Posts Tagged ‘1701 Club’
Hi all. I know all of you 1701 Club members are anxiously waiting to find out what is going on. Update #8 is finished and should be sent out soon. Many have been asking when we will ask for payment information and you may be assuming the worst that delivery has been delayed… and unfortunately it has a little bit. Fear not though. All development is complete and the kit is currently in production. Details will be in the update.
This blog post might not fill the void left from the above statement, but still we must carry on.
Hopefully you have had a chance to review our Wonderfest video that went live as of my last post. If you stayed tuned in until the end, you found out that the winner of our poll was the 1:32 scale Galileo shuttle! It seems that the Galileo benefited from a grassroots movement that made it the clear winner. I was surprised, but not shocked by the result.
All of the candidates were strong contenders. Some have made the point that with so many great subjects to choose form, some kind of cannibalized the votes of others. If, say, either the Reliant or K’tinga had been left off the ballot that the remaining 1:1000 scale craft would have drawn the votes of the other and therefor put it over the top. I purposely tried to stay out of the nomination process. As long as the winning kit would fit what we had in mind for the size and budget, I knew whatever won would do well. But, I didn’t want to limit the choices in any way. Why? Because I wanted the modeling public to get a taste of the decisions we have to make when it comes to our product line. Our range of choices are also nearly unlimited. Whether it is another Star Trek kit or any other license there are tons of great subjects deserving of being made into a great kit. Figuring out where to start is the trick.
You might wonder if any of the other contenders could get made someday. I threw out several ideas at the presentation covering several types of kits from many properties. In the perfect world of my mind, they would all get made some day. The disappointing truth is that I doubt that 100% of them will get done, but they are all on a list of kits I pull out each year to determine what we will do next. I’ll need to weigh our tooling budget and licensing responsibilities against popular demand.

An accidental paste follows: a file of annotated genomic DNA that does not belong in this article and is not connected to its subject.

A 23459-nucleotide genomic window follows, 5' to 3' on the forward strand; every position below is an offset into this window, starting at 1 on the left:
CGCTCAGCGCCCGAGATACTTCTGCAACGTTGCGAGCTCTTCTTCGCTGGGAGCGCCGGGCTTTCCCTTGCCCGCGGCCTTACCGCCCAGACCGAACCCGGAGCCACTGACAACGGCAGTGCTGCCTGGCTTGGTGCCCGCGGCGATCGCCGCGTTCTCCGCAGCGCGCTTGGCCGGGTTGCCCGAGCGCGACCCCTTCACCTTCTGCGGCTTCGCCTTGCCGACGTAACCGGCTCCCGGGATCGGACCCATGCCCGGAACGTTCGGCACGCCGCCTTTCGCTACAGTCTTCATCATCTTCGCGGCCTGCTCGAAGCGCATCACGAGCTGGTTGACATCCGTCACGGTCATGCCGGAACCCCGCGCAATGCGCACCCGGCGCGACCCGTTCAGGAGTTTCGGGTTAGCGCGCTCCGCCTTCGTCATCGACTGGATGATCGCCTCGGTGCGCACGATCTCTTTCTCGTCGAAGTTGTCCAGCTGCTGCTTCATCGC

When it comes to creating brand new kits, we need to hit a home run every time. With reissues, if something doesn’t sell well, we are only out the time it took to create the packaging, etc. But if a newly tooled kit fails, the chances of getting another one made lessens. We have heard the demand for NEW kits and we are putting a plan into action to create new tooling. It will be up to you guys to vote with your wallets to tell us you want more.
Getting back to the Galileo, Gary has already begun digging into the project. As you know getting the interior set to fit within the craft as seen on the show is impossible so our work is cut out for us. We have already started discussions on what kind of details we hope to include in the kit. We will do our best to get the kit finished and on store shelves by the end of 2013. I’ll keep you updated as we progress.
Next week… Wolverine…
The delay has been inexcusable, (sorry, it was out of my hands) but the 1701CLUB T-shirts started shipping out this week. Something was discovered as they were being packed up though. It turns out that we received 500 blue shirts from the printer instead of 250. I’m not sure why, but it is obviously too late to go back now. So congratulations to members 101-600 on getting the blue shirt. The last of the blue shirts will go out today and bundles of red shirts will be shipped out daily until we get caught up with the most recent members.
We’ve still got slots open for anyone who hasn’t signed up yet. We haven’t reached our goal of 1701 members yet but the number of people who have indicated they want duplicate kits is getting within striking distance of a sell out. We will continue to take memberships until we have 1701 members though.
I am planning on sending out the next club update in early September. We’ve got some exciting news to report.
We made a promise not to discuss the development of our 1:350 TOS Enterprise Star Trek model kit outside of our 1701CLUB updates. This blog post won’t talk about it directly but it does address a significant concern among modelers that seems to have turned into a great debate. This post won’t be about what we will do or what we won’t do, but explains the kinds of things that we have to keep in mind when making decisions about our new kits.